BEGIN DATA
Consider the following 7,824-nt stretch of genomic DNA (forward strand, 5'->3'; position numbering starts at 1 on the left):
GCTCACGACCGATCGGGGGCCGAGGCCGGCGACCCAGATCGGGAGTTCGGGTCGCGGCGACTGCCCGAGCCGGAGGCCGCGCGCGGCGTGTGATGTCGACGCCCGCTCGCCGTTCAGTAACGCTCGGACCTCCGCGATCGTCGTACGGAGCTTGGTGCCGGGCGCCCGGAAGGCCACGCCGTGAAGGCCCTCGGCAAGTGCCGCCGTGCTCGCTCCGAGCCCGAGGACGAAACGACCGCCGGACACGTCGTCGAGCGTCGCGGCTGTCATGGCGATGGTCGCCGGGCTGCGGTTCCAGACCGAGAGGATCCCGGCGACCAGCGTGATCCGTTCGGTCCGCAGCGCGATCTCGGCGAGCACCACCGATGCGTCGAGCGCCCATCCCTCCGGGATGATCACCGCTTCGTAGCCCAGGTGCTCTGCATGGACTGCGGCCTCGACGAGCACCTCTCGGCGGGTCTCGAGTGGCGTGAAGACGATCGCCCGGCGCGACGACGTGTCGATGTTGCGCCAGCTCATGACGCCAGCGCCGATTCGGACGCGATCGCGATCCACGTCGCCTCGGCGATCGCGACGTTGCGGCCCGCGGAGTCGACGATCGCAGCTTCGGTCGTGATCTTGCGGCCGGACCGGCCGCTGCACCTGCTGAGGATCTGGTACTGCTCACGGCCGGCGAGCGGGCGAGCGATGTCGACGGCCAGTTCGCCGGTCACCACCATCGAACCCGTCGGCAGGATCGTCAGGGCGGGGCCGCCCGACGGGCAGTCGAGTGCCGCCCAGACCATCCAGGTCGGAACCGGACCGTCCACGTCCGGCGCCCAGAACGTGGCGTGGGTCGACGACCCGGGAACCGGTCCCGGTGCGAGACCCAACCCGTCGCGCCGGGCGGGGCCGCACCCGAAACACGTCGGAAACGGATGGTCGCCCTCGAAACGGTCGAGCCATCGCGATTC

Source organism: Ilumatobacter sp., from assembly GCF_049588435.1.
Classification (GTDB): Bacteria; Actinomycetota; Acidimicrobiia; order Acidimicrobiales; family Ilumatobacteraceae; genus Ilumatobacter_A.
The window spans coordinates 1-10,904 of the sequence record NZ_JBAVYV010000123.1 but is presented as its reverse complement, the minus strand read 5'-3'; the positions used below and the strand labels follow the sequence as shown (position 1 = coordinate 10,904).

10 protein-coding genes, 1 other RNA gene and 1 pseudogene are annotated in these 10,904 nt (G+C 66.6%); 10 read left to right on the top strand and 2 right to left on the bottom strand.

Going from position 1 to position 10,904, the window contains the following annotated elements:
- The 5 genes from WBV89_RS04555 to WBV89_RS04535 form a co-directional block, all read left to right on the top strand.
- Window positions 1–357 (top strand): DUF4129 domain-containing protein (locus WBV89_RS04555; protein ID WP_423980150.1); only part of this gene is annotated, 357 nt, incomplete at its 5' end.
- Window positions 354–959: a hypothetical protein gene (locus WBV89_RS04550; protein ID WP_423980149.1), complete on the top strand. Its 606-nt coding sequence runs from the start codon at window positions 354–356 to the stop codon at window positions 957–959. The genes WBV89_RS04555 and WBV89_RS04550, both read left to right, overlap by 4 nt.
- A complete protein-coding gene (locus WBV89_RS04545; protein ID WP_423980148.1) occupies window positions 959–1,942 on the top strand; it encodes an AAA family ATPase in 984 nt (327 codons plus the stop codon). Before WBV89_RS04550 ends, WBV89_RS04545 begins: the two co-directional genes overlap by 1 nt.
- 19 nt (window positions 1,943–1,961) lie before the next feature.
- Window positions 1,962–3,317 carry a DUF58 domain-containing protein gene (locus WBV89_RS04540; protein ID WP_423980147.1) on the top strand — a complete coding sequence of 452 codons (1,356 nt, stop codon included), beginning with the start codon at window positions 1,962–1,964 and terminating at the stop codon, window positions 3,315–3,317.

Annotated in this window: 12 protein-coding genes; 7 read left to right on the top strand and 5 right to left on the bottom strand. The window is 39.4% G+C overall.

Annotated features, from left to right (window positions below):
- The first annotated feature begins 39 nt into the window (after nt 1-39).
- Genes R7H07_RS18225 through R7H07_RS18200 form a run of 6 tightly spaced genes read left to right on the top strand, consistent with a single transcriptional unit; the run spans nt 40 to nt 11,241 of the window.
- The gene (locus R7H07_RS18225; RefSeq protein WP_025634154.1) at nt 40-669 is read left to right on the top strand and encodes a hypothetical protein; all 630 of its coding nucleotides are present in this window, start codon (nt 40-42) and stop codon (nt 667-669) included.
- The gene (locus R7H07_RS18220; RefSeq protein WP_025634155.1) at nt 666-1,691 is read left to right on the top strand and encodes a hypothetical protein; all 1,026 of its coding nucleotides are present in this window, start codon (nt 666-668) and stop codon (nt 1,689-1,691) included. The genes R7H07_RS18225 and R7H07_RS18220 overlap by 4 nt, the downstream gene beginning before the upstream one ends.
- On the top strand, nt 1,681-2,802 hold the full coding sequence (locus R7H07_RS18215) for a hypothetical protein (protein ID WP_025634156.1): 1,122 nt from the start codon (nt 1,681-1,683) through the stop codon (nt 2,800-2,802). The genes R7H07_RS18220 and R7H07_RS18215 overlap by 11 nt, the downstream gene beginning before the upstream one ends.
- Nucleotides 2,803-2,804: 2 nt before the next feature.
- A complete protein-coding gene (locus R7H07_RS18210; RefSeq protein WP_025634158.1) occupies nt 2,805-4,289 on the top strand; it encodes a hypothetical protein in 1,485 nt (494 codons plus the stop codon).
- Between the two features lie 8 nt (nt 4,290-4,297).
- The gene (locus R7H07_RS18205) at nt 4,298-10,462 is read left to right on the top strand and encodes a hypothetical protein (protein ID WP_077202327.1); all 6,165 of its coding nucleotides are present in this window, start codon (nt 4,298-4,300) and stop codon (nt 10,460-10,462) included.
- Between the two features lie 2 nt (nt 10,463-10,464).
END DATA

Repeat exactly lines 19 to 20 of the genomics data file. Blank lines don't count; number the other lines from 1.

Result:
- The gene (locus R7H07_RS18220; RefSeq protein WP_025634155.1) at nt 666-1,691 is read left to right on the top strand and encodes a hypothetical protein; all 1,026 of its coding nucleotides are present in this window, start codon (nt 666-668) and stop codon (nt 1,689-1,691) included. The genes R7H07_RS18225 and R7H07_RS18220 overlap by 4 nt, the downstream gene beginning before the upstream one ends.
- On the top strand, nt 1,681-2,802 hold the full coding sequence (locus R7H07_RS18215) for a hypothetical protein (protein ID WP_025634156.1): 1,122 nt from the start codon (nt 1,681-1,683) through the stop codon (nt 2,800-2,802). The genes R7H07_RS18220 and R7H07_RS18215 overlap by 11 nt, the downstream gene beginning before the upstream one ends.